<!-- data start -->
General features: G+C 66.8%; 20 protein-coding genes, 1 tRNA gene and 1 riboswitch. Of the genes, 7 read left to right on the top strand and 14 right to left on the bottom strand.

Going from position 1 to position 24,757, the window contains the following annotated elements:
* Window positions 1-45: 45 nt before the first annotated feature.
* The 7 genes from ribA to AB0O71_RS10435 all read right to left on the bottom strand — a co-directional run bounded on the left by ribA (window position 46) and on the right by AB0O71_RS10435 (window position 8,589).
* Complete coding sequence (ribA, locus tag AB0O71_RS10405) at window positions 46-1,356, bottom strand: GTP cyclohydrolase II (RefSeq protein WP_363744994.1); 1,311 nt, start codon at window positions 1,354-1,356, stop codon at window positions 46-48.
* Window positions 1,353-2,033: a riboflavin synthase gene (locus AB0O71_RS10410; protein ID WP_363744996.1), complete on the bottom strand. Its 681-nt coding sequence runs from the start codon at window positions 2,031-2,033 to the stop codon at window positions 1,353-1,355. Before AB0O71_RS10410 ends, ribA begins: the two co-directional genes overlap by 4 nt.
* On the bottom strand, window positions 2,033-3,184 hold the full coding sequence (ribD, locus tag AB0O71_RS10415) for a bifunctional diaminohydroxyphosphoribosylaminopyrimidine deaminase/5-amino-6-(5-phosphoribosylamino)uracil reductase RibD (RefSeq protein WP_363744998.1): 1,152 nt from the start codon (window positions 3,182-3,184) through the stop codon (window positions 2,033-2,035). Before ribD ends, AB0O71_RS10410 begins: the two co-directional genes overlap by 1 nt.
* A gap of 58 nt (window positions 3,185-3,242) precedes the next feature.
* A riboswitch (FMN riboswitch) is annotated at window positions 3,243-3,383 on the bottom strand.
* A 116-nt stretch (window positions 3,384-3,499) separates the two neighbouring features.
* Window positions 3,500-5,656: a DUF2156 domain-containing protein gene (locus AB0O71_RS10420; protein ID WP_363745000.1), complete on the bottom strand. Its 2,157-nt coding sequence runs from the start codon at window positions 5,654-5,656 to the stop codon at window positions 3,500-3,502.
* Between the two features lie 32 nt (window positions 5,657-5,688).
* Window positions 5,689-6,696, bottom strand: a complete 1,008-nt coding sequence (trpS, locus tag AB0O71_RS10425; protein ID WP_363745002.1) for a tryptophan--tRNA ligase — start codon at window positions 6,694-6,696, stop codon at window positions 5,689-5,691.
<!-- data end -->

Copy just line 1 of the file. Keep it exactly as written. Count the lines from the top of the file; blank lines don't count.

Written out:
General features: G+C 66.8%; 20 protein-coding genes, 1 tRNA gene and 1 riboswitch. Of the genes, 7 read left to right on the top strand and 14 right to left on the bottom strand.